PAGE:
Essential to Preserve Capital in Dividend Investing

701183_moneyAs dividend investors, while it is important to focus on dividends, it is also equally important to monitor the risk of capital erosion over a period of time. Dividend growth and intermediate sustainability is good, but it is less likely to be a substitute for significant loss of capital. Pfizer and GE are examples of capital erosion. These two companies were not only able to sustain their dividends but kept with their growth in last decade. However, the value of individual’s holding kept eroding over the last decade or so. For example:

    • PFE was trading around $43 per share from 1999 to 2002. In last couple of years, it has been trading around $16. At the same time, it has paid cumulative dividends of only $8.22 per share.
    • GE was trading around $40 per share from 1999 to 2002. In last couple of years, it has been trading around $18. At the same time, it has paid cumulative dividends on only $9.00 per share.


    In recent days, four companies viz. BP, Johnson & Johnson, and Procter & Gamble, and Toyota Motors are (were) getting quite a bit of attention in news media. Rarely a day goes by when their woes, or management response to product issues, are not discussed in the financial media or general TV news channels. Three of these four corporations also happen to the good dividend paying companies. continue reading rest of the article….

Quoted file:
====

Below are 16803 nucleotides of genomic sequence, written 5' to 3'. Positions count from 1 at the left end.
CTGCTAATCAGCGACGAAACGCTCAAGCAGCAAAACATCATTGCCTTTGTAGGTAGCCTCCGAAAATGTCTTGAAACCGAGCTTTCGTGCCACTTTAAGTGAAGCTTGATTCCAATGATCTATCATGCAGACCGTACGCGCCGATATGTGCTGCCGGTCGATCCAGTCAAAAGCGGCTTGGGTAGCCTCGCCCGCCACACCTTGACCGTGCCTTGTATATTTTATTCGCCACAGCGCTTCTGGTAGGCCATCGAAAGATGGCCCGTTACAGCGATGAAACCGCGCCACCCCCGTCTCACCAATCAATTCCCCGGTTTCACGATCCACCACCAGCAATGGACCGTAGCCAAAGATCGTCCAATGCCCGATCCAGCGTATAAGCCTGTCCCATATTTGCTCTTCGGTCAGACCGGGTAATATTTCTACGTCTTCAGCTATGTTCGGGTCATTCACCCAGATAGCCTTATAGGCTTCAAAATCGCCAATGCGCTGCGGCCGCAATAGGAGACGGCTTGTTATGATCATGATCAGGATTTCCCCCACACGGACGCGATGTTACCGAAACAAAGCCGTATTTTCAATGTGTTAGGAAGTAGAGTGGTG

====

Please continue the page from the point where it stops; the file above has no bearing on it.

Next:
Clarcor and ConAgra can Sustain Dividends

    growthThere are companies out there that are continuing to increase dividends for their shareholders. While dividend increase is good, it is more critical to make sure we understand that companies can sustain their dividends. Following are two companies that recently announced their quarterly results and increased dividends.


    Clarcor Inc. (CLC): It is a diversified marketer and manufacturer of mobile and industrial filtration products and consumer and industrial packaging products.

    • It is a dividend achiever has paid growing dividends for last 22 years. Most recent dividend increase of 8.3% was in October 2009.
    • The 3Q09 earning per share was $0.42 (vs. $0.50 in 3Q08).
    • The key highlight was improving operating profits and net earnings for fiscal year 2009.
    • The cash flow improved to $93million for first nine months (from $79million)
    • The 2009 earnings is expected to be $1.30 to $1.40.
    • Yearly dividend of $0.39/share appears to be well covered with earnings.
    • This payout ratio is at 30% and current dividend yield is 1.30%


    ConAgra Foods Inc., (CAG): It is one of the largest US packaged food processors with $11.6 billion in revenues.

    • It has been paying dividends for more 25 years but not growing dividends. It has cut and/or suspended its dividends in these years. Most recent dividend increase of 5% was in September 2009.
    • The 1Q10 earning per share was $0.37 (vs. $0.23 in 1Q09).
    • The key aspects were significant increase in earnings and operating profits. It appears this increase is a combination of share buybacks and reduced operating costs.
    • The yearly dividend of $0.80/share appears to be covered with expected earnings of $1.70/share for year 2010.
    • The payout ratio is approx. 47% and current dividend yield is 3.8%.


    At a high level and in the context of stocks screening, CLC and CAG demonstrate ability to cover and sustain their dividends.

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